What content marketing trends do you foresee in 2014? How will they influence your B2B marketing plans? Let us know in the comments below.
It’s time for another blog post, but you stare at a blank screen and can’t figure out what to write. Many bloggers get writer’s block at some point. Here are some tips to get you started:
- Have fun — just tell your story. Skip the headline and introduction, and start writing about the topic. Once you have something on your screen, it’s a lot easier to continue writing.
- Post regularly. Whether you publish three times a week or 10-15 times a week, stick to a schedule.
- Find inspiration from other blogs. Can you think of exceptional blogs that keep you coming back? Learn from what they do.
- Focus on quality content. Make sure your posts are well-written and error-free.
- Plan ahead. Think about future blog posts and what you would like to write about. Keep a list handy so that on the days you’re stuck, you’ll have a grab bag of topics from which to choose.
- Include a picture. Photos draw readers in and through your post. Bonus: If you share your post on social media sites, they’ll pull from your most recent picture.
- Share the wealth. Include a share button and add your blog link to your social media accounts.This will send traffic back to your website.
Where do you get ideas for your blog? Do you have favorite bloggers you read regularly? Let us know in the comments below.
Companies are giving their customers a more personal touch. Why? It’s simple: People want personal connections with the companies they do business with. Here are four ways to kick-start your efforts:
- Write a blog. Blogs give you the freedom to communicate directly with your target audience. Use an informal tone and write in first person, incorporating “I,” “me,” “you” and “your” throughout your posts. Give your staff a voice by letting them contribute to the blog. Your team will appreciate it and it will allow your customers to get to know your business on a deeper level. Online video, animated graphics and slide shows are another great way to show a human face. Bonus: Regular updates will boost your site’s ranking.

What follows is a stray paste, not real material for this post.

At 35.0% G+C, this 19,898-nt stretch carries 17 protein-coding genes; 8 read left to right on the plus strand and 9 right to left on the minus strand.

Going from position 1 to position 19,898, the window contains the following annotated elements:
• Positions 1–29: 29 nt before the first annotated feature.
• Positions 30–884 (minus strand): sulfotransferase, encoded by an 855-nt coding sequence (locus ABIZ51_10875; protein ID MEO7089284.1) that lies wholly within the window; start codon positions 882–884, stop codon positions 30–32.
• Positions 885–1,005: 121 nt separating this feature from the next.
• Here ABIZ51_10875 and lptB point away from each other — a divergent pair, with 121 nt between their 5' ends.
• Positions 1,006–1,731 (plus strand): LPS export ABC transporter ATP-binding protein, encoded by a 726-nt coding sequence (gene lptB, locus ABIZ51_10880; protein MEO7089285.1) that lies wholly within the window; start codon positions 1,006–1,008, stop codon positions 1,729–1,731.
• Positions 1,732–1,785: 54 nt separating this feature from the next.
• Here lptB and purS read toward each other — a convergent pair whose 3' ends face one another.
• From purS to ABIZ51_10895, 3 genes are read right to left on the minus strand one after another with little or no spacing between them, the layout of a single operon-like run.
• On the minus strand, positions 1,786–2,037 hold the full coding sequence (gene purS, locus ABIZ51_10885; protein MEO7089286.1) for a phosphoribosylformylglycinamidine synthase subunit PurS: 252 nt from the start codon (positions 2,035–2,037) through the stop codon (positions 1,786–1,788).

- Include employee profiles. Professional bios engage readers. In addition to featuring your employees’ expertise, allow the staff to have some fun and share their personalities. Customers love finding out what makes your people tick!
- Use real pictures. Many companies use stock photos on their websites. Although this is not a bad thing, using genuine pictures of your products and employees allows you to connect with your customers on a more personal level. Ultimately, your customers want to do business with people they like and trust. It’s easier to do this when your website contains real images.
- Add testimonials. Testimonials are a great way to show potential customers how satisfied past clients are. Make sure they express how clients benefited from your products and services. Try to distinguish results from before they used your products and services and after they became clients. Earn extra credibility by including a picture or video of each person who provides a testimonial.
How are you making your business more personal and human? What do you want to try next? Let us know in the comments below.
Blogging appears to be on the upswing among leading businesses in the United States, a new report from The Center for Marketing Research (CMR) at the University of Massachusetts Dartmouth and Inc. magazine shows.
According to the new “Social Media and the 2012 Inc. 500” study, 44 percent of companies in the Inc. 500 had a corporate blog, up from 37 percent the previous year. Leading the charge? Corporate brass increasingly are getting in on the blogging fun, the new CMR report shows.